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Plein air artists paint the town

By Oniska Blevins | The Selma Times-Journal

Plein Air artists are in Selma to paint the town this weekend during Selma’s 43rd annual Historic Pilgrimage.

The artists, with their paints, brushes and easels in hand, spread out around downtown Selma and painted historical homes and buildings Friday and will continue painting Saturday.

Plein air artist Jennifer Taylor paints a home on Mabry Street Friday afternoon. (Alaina Denean Deshazo)

Many of the artists have different reasons for coming, but happy childhood memories of visiting her grandparents is what brought Leslie Reid Brasher back to Selma this weekend.

Brasher said her grandparents, Harry and Elsie Reid, are remembered by the community, and it adds a personal touch to her love and appreciation of the city and its beauty.

“I’ve loved seeing the beautiful homes and the architecture and remembering things from my visit as a child,” she said. “One of the best things about it has been meeting people who remember my grandparents.”

Brasher’s grandparents were both educators, and her grandfather was also an artist.

Even though her grandfather passed away many years ago, Brasher said there are still people in town with his paintings hanging in their homes.

Painter and Alabama Plein Air Artist Anne Stickney said she has been in the group for 15 years, and that plein air artistry is becoming more popular.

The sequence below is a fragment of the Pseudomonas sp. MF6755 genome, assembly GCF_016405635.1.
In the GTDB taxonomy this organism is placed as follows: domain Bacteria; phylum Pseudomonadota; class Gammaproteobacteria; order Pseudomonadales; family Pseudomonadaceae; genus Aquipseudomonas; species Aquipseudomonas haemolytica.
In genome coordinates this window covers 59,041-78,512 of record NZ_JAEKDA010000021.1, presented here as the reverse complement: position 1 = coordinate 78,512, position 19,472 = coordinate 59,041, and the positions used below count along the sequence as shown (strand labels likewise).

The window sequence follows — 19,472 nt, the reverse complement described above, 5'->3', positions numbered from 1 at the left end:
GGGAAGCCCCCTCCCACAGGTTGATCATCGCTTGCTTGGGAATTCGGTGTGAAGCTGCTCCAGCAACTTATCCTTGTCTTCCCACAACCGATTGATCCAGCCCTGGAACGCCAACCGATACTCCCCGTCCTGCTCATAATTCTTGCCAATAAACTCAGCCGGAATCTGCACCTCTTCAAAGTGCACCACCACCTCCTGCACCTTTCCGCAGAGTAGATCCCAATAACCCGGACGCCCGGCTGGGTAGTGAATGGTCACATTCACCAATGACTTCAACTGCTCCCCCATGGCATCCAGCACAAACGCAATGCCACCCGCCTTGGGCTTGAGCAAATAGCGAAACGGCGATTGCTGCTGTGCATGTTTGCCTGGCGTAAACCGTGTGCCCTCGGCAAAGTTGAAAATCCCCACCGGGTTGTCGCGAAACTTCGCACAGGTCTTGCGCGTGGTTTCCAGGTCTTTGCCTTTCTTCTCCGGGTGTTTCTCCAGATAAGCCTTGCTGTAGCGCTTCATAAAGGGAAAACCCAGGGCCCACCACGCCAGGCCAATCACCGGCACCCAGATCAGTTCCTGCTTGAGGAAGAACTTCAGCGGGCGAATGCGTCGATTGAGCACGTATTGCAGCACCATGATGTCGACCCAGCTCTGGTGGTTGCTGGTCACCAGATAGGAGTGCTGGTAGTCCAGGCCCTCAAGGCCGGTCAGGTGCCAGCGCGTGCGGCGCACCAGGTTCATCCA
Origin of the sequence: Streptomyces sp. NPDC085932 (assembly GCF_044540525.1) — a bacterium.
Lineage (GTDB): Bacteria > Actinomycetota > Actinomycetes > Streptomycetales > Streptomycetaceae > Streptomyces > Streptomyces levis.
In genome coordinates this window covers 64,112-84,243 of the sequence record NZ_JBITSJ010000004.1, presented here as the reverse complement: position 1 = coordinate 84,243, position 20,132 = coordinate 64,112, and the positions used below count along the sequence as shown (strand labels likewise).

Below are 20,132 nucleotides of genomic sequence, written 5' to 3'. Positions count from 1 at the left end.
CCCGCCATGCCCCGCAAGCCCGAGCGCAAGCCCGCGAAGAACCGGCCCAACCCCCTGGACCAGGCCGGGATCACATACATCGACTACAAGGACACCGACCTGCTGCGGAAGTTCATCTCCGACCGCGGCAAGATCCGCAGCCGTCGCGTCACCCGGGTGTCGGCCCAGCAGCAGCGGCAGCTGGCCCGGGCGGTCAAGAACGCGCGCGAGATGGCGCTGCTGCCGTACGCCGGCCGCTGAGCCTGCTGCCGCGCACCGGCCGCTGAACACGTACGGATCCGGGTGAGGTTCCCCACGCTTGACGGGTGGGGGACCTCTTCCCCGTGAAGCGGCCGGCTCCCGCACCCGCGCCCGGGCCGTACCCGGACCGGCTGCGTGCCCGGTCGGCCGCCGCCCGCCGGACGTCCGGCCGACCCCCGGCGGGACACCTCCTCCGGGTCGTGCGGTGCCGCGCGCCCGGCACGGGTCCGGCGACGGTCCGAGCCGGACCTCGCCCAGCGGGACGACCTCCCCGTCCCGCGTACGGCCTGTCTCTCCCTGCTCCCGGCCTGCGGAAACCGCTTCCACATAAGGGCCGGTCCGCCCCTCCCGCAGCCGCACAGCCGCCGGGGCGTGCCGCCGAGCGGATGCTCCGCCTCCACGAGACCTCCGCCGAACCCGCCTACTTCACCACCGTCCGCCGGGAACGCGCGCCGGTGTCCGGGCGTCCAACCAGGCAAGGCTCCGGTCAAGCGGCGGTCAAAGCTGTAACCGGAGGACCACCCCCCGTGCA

While painting a home on Mabry Street Friday, Stickney compared painting to a round of golf.

“Golf is a really good metaphor because you go out there [and] you may have a good day, and you may have a really bad day,” she said.

Alisa Koch, painter and new member of the Alabama Plein Air Artists, said joining the group was a good decision.

“I’ve been doing a little on the side alone by myself, and this group seems to really have the network to organize events,” she said. “This is my first, outside of Montgomery, event and I’m really excited to be here in Selma with all of these beautiful buildings.”

Koch knew about Selma’s civil rights history but not much about the beauty of it until her visit a few months ago. She said the beauty of the top of the Dallas Academy building led her to paint a picture of it.

The artists’ finished products will be on sale at the Selma Art Guild for the Alabama Plein Air Artists “Wet Paint” sale from 4:30-6:30 p.m. today.